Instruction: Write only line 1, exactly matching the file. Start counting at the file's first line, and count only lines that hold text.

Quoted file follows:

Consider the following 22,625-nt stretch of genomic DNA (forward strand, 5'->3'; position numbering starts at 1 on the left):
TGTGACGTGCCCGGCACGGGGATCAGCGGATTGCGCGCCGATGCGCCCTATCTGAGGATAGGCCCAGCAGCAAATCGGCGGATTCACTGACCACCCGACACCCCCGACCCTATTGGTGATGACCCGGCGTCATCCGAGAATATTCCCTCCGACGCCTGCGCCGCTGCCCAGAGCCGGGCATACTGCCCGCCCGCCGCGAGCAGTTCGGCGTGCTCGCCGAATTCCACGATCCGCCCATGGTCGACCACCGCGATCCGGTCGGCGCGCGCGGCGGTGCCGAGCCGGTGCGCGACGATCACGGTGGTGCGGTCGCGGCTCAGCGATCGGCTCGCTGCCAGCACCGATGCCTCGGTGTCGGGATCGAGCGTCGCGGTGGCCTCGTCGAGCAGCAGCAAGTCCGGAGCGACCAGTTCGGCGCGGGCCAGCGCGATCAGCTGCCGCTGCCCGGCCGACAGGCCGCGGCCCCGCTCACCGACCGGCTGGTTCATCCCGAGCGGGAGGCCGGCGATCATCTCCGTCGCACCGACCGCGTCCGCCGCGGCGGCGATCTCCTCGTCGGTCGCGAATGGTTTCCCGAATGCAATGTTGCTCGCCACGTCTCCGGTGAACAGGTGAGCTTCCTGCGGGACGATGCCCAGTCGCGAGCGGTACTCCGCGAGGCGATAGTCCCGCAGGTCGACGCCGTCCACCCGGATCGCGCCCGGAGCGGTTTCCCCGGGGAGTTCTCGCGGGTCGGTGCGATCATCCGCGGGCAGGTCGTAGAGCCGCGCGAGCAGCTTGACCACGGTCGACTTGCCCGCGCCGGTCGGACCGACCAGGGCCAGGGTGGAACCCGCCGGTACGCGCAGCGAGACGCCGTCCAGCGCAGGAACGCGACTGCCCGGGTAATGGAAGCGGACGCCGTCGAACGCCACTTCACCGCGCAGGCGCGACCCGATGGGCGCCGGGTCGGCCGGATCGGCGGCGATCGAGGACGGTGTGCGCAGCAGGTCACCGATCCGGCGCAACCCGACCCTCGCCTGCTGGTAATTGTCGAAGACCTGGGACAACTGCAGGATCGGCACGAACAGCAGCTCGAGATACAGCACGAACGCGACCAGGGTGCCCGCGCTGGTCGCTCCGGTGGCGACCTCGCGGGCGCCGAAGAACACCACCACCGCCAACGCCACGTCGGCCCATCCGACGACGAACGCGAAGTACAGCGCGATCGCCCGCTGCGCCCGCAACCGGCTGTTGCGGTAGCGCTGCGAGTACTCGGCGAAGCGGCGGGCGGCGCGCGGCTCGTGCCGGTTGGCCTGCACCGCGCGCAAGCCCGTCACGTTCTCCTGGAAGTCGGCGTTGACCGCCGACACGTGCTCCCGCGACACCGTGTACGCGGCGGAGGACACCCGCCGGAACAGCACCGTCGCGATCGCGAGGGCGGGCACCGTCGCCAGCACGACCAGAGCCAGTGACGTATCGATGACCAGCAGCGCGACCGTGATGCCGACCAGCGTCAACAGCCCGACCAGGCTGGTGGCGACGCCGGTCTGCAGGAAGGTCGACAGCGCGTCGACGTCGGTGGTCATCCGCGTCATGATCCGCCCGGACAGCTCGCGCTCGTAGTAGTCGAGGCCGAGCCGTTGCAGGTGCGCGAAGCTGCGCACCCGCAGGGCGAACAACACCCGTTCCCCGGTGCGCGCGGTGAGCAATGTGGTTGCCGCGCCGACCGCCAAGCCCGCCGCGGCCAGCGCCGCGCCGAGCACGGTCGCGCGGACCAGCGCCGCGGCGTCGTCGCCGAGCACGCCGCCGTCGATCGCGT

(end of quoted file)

Consider the following 22,625-nt stretch of genomic DNA (forward strand, 5'->3'; position numbering starts at 1 on the left):